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   Location:Home > Research > Research Progress
Study reveals functional trajectories throughout a woody plant's life cycle
Author: Cai Zhiquan
Update time: 2019-06-20
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Plants allocate the acquired aboveground (leaf traits for light capture and carbon fixation) and below-ground (root traits for soil-resource exploration) resources for the vital functions of growth, resistance, defense and reproduction, to maximize their fitness in the environment. 

However, little is known about how functional traits vary with plant size in woody species across their whole life cycles. 

Researchers from Xishuangbanna Tropical Botanical Garden (XTBG) conducted a study to reveal the functional trajectories throughout a woody plant’s life cycle under the conditions of no environmental interference. 

The researchers examined plant functional traits in seven ontogenetic stages, following complete trajectories, of a tropical light-demanding evergreen medicinal treelet (Rauvolfia vomitoria) in a common garden experiment in the field. 

Using the fully-exposed, sparsely cultivated plants, the researchers assessed the effect of real plant ontogeny.  

They demonstrated that, at both plant-tissue and whole-plant levels, plant traits related to growth and potential defense syndromes of R. vomitoria plants were highly plastic throughout their life cycle (seedling, sapling, reproductive maturity, post-reproductive plants).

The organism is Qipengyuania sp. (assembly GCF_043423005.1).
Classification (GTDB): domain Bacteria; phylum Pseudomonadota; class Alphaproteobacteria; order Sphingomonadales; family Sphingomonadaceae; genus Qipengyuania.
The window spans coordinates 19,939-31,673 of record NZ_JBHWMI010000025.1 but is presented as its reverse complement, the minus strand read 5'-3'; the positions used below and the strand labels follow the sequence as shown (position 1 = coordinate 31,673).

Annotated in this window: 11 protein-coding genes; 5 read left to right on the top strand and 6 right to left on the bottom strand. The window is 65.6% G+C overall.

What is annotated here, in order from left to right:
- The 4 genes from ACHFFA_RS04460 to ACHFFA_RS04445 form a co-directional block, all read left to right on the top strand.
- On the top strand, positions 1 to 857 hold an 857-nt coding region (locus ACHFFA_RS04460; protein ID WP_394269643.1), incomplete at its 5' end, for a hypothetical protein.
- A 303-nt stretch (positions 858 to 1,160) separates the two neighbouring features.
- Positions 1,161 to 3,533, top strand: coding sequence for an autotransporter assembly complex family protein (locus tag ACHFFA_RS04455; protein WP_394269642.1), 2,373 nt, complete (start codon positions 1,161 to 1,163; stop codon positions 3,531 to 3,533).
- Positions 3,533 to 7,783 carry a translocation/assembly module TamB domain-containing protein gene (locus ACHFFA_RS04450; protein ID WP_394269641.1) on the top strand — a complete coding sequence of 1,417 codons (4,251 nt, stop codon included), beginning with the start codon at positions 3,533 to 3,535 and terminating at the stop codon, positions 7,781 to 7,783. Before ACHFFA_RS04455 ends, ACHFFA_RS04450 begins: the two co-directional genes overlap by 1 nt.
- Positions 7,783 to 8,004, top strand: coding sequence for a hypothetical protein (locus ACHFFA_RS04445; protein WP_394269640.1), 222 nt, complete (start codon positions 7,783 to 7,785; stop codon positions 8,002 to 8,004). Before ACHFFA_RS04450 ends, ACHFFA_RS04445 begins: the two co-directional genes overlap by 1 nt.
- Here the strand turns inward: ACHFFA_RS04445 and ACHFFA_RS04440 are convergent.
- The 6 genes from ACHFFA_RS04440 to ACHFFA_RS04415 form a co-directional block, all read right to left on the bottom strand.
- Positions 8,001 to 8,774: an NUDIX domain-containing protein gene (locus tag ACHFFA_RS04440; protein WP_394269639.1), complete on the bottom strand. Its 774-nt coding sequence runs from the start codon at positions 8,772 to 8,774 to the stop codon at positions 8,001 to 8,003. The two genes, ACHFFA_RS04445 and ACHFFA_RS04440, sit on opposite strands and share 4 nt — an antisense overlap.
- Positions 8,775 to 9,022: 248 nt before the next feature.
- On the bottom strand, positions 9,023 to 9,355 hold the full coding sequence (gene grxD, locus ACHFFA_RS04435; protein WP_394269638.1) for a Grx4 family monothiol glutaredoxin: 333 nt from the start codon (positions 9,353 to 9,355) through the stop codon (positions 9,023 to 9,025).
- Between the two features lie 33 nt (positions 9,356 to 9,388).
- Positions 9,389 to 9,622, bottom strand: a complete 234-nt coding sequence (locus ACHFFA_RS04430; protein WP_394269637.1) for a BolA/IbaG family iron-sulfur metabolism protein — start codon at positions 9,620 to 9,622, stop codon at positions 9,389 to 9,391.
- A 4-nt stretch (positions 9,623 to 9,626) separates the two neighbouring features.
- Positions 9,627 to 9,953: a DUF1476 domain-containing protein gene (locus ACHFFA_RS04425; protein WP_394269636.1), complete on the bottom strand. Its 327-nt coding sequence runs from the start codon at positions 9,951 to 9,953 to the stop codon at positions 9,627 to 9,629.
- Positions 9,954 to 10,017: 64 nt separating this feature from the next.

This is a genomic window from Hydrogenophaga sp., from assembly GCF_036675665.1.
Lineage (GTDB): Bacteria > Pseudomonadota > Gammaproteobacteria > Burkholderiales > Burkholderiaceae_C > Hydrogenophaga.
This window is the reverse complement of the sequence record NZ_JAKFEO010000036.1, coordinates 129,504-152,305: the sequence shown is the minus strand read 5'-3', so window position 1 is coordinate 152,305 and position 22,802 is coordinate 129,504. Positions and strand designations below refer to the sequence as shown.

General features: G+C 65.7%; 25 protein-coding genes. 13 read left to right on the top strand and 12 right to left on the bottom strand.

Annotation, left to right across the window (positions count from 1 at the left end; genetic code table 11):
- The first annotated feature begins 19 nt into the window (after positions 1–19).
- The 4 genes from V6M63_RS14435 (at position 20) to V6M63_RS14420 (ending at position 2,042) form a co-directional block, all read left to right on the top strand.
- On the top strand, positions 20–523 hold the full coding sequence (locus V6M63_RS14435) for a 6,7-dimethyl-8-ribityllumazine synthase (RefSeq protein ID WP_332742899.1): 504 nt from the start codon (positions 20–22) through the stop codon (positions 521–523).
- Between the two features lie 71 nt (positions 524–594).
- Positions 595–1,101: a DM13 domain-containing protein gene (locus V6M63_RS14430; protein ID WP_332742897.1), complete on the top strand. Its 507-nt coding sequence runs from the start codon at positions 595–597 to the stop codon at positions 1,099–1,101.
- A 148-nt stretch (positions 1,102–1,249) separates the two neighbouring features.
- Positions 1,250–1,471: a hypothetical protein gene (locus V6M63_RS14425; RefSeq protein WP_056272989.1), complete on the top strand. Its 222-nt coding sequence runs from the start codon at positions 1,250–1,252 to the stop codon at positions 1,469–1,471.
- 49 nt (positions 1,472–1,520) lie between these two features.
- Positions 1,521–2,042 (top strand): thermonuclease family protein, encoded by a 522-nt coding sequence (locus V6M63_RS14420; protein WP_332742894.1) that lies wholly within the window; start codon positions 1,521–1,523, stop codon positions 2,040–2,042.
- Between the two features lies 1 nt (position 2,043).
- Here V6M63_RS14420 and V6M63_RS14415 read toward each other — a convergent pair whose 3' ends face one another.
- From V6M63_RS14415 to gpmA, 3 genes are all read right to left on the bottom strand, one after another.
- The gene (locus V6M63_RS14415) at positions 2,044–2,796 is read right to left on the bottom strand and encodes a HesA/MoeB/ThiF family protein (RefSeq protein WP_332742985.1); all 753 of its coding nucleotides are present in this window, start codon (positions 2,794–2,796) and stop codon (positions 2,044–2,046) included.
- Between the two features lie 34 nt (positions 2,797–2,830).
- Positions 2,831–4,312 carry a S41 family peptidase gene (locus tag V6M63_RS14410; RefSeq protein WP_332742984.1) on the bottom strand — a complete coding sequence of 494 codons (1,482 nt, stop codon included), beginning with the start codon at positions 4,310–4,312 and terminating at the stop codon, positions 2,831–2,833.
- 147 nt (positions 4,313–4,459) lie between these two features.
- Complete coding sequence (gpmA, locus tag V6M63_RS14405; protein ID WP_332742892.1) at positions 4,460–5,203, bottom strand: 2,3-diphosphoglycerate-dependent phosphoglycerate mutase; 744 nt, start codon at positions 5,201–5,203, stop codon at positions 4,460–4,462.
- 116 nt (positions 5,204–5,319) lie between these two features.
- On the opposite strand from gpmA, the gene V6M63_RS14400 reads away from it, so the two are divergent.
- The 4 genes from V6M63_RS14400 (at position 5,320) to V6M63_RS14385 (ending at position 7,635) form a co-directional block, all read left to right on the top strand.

The pronounced non-linear ontogenetic trajectories, with a mostly well-defined transition at the reproductive onset, are due to real ontogeny-induced shifts in resource allocation. 

At the whole-plant level, plant growth shifted from nitrogen- to phosphorous-limited conditions throughout the ontogenetic development. 

There were overall trade-offs between leaf physical and chemical defenses across ontogeny of R. vomitoria plants, but phenotypic expression of potential defensive traits differed between above- and below-ground parts. 

“The revealed variations of the growth traits and secondary metabolites of R. vomitoria plants at different developmental stages will be helpful for maximizing the reserpine yield through the suitable cultivation practices,” said Prof. CAI Zhiquan, correspondence author of the study. 

The study entitled “Ontogenetic shifts in resource allocation and potential defense syndromes of a tropical medicinal treelet” has been published online in Industrial Crops and Products. 


CAI Ziquan Ph.D 

Key Laboratory of Tropical Plant Resources and Sustainable Use, Xishuangbanna Tropical Botanical Garden, Chinese Academy of Sciences, Menglun 666303, Yunnan, China

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Xishuangbanna Tropical Botanical Garden, Chinese Academy of Sciences. Menglun, Mengla, Yunnan 666303, China
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